Thank you, that was a beautiful read! A lesson in empathy.

As the son of Romanian parents, raised in a predominantly Chinese neighbourhood in Toronto, and having spent a recent 3 years in Paris, this sparked a few thoughts.

First, I find many of the traits I saw stereotyped as Chinese traits here in Toronto to be readily applicable to Romanian immigrants (you can really notice the influence of a communist past), and to a similar degree, immigrants in general. I think the same thing applies to tourists. Many of the traits we associate with Chinese tourists can be seen in visitors from other places that are — or were until recently — repressed or less developed. This is particularly true of the obsession with luxury brand shopping. There are just more Chinese tourists, acting as a lightning rod for a bad rap. It’s fairly easy to understand some of the behaviour when you empathize, as you have. Unfortunately, that cultural awareness doesn’t always exist, and I think it goes both ways. Example: many tourists in Paris will have wandered into a small shop and received a lukewarm or sometimes even frosty reception. Traditionally, many of these shop owners live above the shop, so walking in without greeting them is akin to wandering into their home without politely saying ‘hello’. Tourists don’t know this, and simply assume Parisians are rude. A lot gets lost in translation, not just in our language, but by missing the stories that define who each of us are. Sometimes the stories are so very different.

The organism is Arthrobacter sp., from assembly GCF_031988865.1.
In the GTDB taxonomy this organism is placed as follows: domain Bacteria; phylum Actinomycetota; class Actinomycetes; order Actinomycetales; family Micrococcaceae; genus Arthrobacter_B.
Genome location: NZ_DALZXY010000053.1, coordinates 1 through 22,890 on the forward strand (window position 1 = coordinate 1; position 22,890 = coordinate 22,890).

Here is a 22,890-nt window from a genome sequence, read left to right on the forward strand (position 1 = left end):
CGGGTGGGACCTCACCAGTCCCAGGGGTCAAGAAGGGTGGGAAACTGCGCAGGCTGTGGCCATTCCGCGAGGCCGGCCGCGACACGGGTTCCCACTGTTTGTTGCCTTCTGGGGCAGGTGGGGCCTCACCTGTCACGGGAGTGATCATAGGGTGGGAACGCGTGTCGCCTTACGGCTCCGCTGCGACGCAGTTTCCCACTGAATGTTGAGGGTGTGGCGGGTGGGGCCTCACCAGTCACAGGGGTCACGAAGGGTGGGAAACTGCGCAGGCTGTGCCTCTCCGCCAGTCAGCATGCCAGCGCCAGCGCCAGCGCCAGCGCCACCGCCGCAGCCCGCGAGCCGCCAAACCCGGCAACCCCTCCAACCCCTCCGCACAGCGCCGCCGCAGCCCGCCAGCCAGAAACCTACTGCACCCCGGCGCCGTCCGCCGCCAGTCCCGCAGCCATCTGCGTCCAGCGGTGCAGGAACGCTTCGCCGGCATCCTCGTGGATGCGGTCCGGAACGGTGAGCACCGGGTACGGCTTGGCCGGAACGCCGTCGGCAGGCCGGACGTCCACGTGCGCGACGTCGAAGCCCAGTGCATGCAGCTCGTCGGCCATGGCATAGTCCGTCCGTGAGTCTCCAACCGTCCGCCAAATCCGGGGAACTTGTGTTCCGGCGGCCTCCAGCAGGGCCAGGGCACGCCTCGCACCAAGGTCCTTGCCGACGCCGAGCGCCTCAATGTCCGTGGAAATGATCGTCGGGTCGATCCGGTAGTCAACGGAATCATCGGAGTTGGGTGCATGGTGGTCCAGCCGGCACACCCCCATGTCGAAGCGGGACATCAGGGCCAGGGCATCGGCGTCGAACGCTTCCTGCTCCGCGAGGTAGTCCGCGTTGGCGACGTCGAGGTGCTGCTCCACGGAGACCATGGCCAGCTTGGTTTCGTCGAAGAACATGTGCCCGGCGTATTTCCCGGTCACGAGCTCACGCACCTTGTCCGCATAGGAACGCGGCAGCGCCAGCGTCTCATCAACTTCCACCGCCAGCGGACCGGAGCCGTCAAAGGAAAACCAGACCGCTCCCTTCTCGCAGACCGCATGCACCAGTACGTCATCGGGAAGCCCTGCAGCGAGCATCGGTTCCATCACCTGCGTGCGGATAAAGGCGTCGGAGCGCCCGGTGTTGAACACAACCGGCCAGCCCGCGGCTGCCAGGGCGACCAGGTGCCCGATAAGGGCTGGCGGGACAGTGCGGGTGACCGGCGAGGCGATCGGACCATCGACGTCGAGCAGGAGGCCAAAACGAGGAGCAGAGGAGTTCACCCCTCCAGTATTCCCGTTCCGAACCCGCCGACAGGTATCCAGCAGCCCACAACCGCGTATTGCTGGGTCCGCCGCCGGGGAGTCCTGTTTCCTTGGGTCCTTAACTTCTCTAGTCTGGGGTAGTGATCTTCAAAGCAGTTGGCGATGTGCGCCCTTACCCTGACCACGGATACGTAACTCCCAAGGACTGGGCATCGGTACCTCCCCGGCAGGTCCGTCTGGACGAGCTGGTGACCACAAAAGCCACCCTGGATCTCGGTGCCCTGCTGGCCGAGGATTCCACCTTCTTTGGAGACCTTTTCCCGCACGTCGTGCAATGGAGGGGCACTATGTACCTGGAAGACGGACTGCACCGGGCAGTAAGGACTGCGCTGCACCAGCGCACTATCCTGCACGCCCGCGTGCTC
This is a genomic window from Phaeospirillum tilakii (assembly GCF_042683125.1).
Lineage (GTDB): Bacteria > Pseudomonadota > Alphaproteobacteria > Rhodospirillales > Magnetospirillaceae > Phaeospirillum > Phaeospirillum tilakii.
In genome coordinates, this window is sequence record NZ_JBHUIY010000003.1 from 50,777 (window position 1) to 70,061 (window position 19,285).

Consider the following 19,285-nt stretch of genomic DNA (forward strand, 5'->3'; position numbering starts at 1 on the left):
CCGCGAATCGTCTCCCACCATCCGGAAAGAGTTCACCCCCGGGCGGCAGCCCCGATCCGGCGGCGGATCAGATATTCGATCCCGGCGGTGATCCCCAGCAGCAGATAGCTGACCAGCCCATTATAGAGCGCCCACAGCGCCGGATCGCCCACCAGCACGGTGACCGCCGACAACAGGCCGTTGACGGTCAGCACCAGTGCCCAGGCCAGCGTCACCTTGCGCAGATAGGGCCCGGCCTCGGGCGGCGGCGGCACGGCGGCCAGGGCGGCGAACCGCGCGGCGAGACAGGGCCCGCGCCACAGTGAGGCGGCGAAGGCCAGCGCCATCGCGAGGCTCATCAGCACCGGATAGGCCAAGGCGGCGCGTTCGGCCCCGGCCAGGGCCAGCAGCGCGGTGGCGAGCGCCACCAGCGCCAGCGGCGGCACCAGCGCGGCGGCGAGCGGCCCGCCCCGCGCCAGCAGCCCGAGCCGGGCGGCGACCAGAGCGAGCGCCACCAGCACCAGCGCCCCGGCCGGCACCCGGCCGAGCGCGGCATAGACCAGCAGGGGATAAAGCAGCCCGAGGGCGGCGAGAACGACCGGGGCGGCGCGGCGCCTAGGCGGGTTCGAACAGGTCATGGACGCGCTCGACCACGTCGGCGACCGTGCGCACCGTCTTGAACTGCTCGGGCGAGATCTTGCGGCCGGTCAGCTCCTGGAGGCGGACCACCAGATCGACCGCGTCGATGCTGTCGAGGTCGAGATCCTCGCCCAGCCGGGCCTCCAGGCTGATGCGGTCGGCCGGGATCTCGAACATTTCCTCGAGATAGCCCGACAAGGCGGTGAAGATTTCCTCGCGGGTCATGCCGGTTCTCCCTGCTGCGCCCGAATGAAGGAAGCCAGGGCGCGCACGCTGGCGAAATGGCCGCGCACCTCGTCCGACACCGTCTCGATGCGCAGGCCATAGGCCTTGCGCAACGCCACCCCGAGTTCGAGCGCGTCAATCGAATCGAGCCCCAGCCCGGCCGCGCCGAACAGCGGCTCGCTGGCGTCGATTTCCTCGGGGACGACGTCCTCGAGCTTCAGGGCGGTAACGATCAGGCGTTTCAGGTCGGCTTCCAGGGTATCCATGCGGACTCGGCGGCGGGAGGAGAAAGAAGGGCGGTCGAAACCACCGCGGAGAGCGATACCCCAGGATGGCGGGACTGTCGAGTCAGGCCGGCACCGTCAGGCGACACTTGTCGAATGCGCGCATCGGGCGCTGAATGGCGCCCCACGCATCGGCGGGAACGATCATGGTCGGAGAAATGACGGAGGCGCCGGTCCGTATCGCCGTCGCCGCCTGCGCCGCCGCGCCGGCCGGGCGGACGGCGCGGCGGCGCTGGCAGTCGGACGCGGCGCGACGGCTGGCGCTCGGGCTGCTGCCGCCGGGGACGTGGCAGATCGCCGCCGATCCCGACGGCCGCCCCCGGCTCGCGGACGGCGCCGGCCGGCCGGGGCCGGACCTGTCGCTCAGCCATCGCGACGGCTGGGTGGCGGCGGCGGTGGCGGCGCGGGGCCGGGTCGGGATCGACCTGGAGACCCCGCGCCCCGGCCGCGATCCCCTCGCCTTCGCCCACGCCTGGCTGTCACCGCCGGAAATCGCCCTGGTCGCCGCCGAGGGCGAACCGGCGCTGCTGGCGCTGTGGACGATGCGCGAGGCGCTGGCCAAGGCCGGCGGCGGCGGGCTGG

Second, I always find it curious when others complain of these groups, particularly in the context of the thirst for the authentic. In my experience, very rarely are tourist groups flooding the places locals love. They are almost exclusively at a handful of “must-see” places or central areas that are evidently targeting tourists to begin with, places that locals rarely bother with anyways. It’s less about the tourists than the local businesses bringing them there (e.g. the Galeries Lafayette very actively targets the Chinese tour groups). I particularly find it ironic in North America, as so many of the places locals love are themselves a different form of cultural hijacking, in the form of neighbourhood gentrification, that is itself labeled as cool and authentic. In any case, on the rare occasion I spot some tourists who wandered into the local watering hole, I admire their adventurousness.

Again, impressively articulated perspective, thank you.



Rethinking the attention economy and wonder wandering.

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